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14 comments on ““Murray Walker: Incredible!” by Maurice Hamilton reviewed”

  1. Just reading this review of the book brings a tear to my eye.

    I’m not the sort of person who feels connection to celebrities in general, but Murray is very close to my heart and it was like losing an old friend.

    This is definitely one for the shopping list

  2. Jay (@slightlycrusty)
    28th November 2021, 10:34

    I read Murray’s autobiography a few years back and that was brilliantly written, a real page-turner. Murray may have had his favourites off-track, but during the race he was equally enthusiastic about all of them, he was such a warm, generous and respectful commentator. Although no-one will ever match Murray’s style of delivery I thought Ben Edwards did a wonderful job of replicating his general approach, for me he is the only commentator to have come close to matching Murray.

    1. RandomMallard (@)
      28th November 2021, 12:00

      @slightlycrusty Agree very much with Murray being one of a kind, and also that Ben Edwards is very much one of the best we’ve had since him. On a similar note, I also really enjoy Alex Jacques’ commentary, especially in the 2 years he did for the Pit Lane Channel on F1TV, but also on Channel 4 as well. I think Sky missed a real gem when they didn’t pick him up. In my opinion, he’s got a great voice and a real talent for commentating over something live with exactly the right mix of information and enthusiasm. There was a great video on YouTube which was the tribute compilation of his 2020 commentary from when he left the PLC, although that has since been taken down. Some of his highlights, again in my opinion, include this from F2 in 2017, but also him commentating on the last few laps of Austria 2019, Brazil 2019, Abu Dhabi 2019 and Britain 2020, all the way throughout Germany 2019 and Italy, Turkey and Sakhir 2020. As I say, I don’t think anyone will ever match Murray but Edwards and Jacques are probably the best we’ve got right now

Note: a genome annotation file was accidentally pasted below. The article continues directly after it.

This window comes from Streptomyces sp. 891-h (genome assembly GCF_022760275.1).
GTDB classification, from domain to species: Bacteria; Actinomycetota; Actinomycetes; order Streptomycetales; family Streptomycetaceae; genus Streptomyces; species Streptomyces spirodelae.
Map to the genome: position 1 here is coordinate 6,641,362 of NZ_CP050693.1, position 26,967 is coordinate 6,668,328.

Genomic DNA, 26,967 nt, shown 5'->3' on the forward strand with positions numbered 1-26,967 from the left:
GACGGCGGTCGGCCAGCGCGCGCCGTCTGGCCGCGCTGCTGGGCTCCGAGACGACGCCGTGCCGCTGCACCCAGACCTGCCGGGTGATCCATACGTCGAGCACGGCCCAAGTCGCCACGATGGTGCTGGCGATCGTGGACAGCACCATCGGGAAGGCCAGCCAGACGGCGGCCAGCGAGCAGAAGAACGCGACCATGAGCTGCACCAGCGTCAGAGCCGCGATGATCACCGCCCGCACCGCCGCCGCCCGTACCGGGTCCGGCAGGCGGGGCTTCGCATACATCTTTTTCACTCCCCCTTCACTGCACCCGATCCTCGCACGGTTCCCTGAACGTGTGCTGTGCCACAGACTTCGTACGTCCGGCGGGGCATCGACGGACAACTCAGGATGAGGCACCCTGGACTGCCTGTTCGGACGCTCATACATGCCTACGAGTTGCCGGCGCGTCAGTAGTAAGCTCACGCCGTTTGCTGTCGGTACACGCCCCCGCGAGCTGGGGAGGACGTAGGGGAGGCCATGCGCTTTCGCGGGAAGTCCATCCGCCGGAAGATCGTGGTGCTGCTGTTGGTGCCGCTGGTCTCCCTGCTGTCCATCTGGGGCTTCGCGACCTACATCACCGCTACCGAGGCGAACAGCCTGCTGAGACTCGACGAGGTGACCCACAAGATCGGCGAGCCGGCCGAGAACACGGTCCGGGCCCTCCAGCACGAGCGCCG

1. include this from F2 in 2017

        A bit offtopic, I know, but they were absolutely raving about the move(s) Leclerc made there. I wonder what the reaction would be if Verstappen did something similar in the following two races against Hamilton. The same enthusiasm and admiration?

      2. Jay (@slightlycrusty)
        28th November 2021, 18:22

        @randommallard Yes, it takes me a while to warm to colour commentators, but Alex has steadily grown on me after a period of mourning Ben’s departure. I’ve recently got into F1 E Sports on Formula One’s youtube channel – Alex commentates on that too. Much to my surprise I’m absolutely hooked on it, it feels like real sport rather than game-playing. Well worth a watch, if you don’t already.

        1. RandomMallard (@)
          1st December 2021, 9:47

          @slightlycrusty Interesting note about F1 eSports. I’ve never taken too much note of it but I’ve watched a couple of highlight videos. Racing and F1 is definitely an example of eSports done right for me though, as it at least somewhat resembles the real thing with a wheel and pedals rather than just sat in front of a keyboard (although admittedly I’m a controller player when I play racing games myself). If you’re enjoying some of Alex’s commentary (and I’m assuming your UK-based as you’re talking a lot about Channel 4), if you can afford £2.29 for one month of F1TV Access you can get access to the F1TV archive. I think it has pretty much every race since 2010 and most of the famous/good races from about 1980 until 2009, but it also has the Pit Lane Channel on races from 2019 and 2020 with Alex Jacques’ commentary, and they are really good alternative ways of viewing great races (like the ones I’ve mentioned above).